Although council must review all submissions, policies guide which matters are considered valid. The following are some examples of common submission grounds that may not be relevant to the assessment or within the scope of the Planning and Environment Act:

  • Loss of property values – i.e. development in your area results in a reduction in your property’s value
  • Side Fencing – i.e. the impact a proposal will have on boundary fencing between two private properties. This is considered under the Fences Act, and should be discussed with your neighbour
  • Impact of the construction process – i.e. if the construction process will create dust or damage property. This is covered in a building permit stage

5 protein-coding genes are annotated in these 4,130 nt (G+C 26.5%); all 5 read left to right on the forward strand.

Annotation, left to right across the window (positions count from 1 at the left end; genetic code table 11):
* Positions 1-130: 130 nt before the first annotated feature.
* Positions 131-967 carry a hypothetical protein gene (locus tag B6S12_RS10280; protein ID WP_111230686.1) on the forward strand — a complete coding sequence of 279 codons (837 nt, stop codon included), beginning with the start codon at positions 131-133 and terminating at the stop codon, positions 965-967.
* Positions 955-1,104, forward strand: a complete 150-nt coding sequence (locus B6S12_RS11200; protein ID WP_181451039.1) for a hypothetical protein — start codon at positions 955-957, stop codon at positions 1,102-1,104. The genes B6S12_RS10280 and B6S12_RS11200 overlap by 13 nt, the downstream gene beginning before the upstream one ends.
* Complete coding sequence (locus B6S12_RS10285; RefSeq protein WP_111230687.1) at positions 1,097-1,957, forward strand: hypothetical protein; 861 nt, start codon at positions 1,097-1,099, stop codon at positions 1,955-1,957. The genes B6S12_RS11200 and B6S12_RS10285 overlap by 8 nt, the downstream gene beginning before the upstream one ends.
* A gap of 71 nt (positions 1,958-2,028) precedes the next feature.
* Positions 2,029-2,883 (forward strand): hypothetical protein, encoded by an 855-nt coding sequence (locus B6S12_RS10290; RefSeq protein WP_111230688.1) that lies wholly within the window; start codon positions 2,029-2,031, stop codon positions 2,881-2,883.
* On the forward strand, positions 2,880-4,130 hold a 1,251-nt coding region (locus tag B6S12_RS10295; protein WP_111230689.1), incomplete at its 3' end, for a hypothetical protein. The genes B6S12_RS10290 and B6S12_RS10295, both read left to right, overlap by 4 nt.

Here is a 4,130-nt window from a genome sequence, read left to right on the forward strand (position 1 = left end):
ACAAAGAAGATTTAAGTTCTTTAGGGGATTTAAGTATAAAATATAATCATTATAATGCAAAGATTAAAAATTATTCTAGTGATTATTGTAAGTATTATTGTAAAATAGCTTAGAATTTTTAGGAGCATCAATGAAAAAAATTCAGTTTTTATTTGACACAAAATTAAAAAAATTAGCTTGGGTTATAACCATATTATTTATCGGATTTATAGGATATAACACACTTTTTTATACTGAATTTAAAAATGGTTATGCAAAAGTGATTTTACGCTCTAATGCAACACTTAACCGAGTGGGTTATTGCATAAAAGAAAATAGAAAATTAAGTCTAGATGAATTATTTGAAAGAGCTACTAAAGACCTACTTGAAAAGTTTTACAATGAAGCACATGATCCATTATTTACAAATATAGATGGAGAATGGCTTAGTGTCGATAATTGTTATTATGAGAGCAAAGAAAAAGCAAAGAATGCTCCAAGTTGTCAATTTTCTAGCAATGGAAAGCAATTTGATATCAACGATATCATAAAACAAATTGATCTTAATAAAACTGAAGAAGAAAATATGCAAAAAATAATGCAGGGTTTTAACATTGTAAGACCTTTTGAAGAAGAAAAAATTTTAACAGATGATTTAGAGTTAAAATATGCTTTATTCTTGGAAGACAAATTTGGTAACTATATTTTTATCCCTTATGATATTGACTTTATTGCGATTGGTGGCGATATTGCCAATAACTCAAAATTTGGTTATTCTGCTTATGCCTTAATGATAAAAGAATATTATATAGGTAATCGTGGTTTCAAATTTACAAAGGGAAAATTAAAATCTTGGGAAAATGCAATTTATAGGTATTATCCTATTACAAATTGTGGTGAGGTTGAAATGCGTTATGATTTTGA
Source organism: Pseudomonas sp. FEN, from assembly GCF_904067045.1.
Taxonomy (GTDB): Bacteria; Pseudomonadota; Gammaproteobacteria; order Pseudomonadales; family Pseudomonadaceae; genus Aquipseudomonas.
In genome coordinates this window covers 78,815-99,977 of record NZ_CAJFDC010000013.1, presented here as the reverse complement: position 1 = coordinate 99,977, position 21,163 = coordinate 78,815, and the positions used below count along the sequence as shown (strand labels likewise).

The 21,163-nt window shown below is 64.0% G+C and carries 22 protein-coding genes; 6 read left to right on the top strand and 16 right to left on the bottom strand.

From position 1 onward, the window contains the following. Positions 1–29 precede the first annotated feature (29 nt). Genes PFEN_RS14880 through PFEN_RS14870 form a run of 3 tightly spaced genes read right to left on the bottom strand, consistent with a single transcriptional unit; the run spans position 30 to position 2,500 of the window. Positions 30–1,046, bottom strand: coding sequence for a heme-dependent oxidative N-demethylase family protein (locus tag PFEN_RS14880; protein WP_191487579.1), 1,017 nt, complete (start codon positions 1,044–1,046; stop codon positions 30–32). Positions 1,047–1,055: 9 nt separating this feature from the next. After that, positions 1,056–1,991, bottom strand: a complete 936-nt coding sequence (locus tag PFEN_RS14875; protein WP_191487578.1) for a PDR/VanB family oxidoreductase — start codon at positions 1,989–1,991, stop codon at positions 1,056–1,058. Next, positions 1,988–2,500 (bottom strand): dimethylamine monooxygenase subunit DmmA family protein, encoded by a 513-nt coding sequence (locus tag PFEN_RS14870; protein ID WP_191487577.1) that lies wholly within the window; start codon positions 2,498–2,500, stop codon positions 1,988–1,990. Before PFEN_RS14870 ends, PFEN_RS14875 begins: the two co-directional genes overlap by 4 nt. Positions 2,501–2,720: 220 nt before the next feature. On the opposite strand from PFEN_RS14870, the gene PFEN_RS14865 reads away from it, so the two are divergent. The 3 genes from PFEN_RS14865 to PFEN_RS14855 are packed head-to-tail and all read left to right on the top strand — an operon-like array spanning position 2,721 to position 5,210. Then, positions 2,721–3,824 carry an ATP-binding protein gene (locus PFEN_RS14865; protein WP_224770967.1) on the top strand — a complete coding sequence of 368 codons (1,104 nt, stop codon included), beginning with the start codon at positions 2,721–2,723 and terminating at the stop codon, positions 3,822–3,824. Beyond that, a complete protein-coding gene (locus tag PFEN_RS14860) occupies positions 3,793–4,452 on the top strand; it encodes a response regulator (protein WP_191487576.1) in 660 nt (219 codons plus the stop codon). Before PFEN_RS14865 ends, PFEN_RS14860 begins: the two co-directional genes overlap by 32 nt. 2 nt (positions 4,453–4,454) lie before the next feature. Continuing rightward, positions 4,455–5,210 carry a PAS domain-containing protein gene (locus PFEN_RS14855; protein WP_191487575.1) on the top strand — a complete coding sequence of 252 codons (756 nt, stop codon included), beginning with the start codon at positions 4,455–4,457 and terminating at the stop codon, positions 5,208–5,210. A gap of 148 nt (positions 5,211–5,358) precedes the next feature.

• Impact on availability of street parking if an application does not seek to reduce the statutory car parking requirement.

Factors that Council can consider in a planning permit application

Each application is unique as different planning controls apply to different sites. Some examples of common submission grounds that can be considered under the Planning and Environment Act include:

  • Impact on the character of the neighbourhood – however please note the number of dwellings are not components of neighbourhood character
  • Overlooking – i.e. the proposed first floor balcony will result in overlooking of your bedroom/backyard
  • Overshadowing – i.e. the proposal will result in unreasonable shadowing over your backyard
  • Lack of car parking – however, this is only considered if the application is seeking to reduce the statutory car parking requirement.

What happens next?